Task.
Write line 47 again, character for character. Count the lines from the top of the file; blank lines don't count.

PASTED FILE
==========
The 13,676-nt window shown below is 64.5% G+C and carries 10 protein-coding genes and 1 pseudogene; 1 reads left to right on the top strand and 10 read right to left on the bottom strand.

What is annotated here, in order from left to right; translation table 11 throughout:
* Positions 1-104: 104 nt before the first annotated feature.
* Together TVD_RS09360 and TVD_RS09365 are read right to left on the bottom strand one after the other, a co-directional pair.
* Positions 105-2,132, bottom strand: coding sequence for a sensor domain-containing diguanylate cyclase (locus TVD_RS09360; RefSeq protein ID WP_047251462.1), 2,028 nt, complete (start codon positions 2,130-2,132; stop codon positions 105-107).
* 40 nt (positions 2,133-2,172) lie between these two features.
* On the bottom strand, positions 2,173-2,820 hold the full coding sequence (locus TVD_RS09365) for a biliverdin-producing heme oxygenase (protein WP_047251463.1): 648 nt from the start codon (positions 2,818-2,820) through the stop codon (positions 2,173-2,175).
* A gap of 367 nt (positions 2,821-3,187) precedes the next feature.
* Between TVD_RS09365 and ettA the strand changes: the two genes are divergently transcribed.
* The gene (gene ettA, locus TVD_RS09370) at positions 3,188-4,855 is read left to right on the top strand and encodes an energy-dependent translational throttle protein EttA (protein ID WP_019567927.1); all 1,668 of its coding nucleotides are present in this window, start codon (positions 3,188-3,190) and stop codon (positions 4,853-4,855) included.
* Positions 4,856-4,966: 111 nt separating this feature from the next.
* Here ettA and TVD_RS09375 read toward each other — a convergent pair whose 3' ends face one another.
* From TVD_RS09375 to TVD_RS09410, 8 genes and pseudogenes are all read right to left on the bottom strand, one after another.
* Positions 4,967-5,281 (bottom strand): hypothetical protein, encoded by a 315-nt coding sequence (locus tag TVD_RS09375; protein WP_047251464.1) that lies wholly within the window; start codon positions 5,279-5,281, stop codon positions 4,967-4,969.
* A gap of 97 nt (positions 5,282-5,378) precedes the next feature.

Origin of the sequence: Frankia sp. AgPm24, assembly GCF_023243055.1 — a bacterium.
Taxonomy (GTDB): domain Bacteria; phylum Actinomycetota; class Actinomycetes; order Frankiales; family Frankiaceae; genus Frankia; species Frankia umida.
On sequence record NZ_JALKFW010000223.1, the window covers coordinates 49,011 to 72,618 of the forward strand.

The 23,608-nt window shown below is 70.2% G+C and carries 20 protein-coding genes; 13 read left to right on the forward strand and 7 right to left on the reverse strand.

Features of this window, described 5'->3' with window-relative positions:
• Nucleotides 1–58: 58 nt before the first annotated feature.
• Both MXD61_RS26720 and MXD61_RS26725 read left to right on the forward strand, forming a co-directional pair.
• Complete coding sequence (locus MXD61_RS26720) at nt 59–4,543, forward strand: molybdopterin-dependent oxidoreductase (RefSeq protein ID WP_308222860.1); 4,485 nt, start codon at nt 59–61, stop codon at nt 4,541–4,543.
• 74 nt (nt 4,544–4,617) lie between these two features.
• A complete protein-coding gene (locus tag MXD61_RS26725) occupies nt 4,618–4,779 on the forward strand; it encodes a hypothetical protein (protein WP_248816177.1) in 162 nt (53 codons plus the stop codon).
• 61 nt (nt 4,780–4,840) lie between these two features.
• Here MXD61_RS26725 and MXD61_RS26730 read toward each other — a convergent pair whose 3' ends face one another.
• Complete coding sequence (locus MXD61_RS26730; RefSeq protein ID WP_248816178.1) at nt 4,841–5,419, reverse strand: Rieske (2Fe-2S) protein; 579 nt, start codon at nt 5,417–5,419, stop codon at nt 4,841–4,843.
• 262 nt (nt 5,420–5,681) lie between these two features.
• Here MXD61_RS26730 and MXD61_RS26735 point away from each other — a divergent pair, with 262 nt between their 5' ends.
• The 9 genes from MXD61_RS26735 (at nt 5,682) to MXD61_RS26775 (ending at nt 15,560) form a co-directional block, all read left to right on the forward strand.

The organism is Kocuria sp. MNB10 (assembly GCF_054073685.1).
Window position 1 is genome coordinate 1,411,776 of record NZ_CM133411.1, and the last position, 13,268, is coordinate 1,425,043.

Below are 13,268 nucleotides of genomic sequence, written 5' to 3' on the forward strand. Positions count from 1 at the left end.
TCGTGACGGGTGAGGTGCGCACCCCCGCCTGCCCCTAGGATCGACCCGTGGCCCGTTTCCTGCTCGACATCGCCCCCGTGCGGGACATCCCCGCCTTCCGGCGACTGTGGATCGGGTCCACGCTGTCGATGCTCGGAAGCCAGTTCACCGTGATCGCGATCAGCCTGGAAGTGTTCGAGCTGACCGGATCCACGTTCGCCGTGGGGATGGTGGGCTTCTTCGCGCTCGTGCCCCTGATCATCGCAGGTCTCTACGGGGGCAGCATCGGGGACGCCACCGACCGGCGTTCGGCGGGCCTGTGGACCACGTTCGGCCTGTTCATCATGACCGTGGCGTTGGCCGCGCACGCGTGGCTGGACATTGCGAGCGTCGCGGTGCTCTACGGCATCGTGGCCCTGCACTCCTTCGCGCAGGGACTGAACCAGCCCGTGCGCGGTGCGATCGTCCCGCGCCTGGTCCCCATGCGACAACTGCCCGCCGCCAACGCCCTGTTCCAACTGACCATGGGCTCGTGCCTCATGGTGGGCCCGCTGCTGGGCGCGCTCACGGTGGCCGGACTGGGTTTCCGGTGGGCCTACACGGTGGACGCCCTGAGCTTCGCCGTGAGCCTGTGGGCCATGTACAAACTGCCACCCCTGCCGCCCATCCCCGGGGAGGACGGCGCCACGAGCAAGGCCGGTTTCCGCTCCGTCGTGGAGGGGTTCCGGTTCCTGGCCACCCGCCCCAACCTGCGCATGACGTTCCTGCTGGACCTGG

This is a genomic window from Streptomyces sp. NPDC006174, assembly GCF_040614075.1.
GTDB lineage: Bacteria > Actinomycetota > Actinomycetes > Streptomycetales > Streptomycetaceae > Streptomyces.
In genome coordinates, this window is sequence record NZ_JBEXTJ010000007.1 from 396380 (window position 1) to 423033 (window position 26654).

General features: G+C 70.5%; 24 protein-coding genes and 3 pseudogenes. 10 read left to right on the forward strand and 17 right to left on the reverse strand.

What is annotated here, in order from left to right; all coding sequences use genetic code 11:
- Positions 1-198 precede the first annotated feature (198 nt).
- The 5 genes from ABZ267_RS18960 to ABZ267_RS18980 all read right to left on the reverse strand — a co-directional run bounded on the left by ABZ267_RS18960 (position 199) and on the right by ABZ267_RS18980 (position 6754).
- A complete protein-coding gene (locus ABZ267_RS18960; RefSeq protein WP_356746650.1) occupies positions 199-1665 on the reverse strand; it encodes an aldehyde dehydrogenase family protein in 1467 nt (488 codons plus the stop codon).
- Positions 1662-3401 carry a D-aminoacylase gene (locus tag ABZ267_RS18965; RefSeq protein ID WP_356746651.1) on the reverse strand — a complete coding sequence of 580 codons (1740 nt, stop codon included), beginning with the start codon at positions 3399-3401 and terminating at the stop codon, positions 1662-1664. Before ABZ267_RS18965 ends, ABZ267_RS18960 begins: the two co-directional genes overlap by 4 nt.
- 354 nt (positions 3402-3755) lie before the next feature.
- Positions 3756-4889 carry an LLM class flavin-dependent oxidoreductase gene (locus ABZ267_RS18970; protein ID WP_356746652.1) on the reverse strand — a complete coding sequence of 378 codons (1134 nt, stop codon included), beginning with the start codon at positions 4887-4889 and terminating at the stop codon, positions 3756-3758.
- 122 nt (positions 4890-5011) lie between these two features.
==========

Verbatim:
- 122 nt (positions 4890-5011) lie between these two features.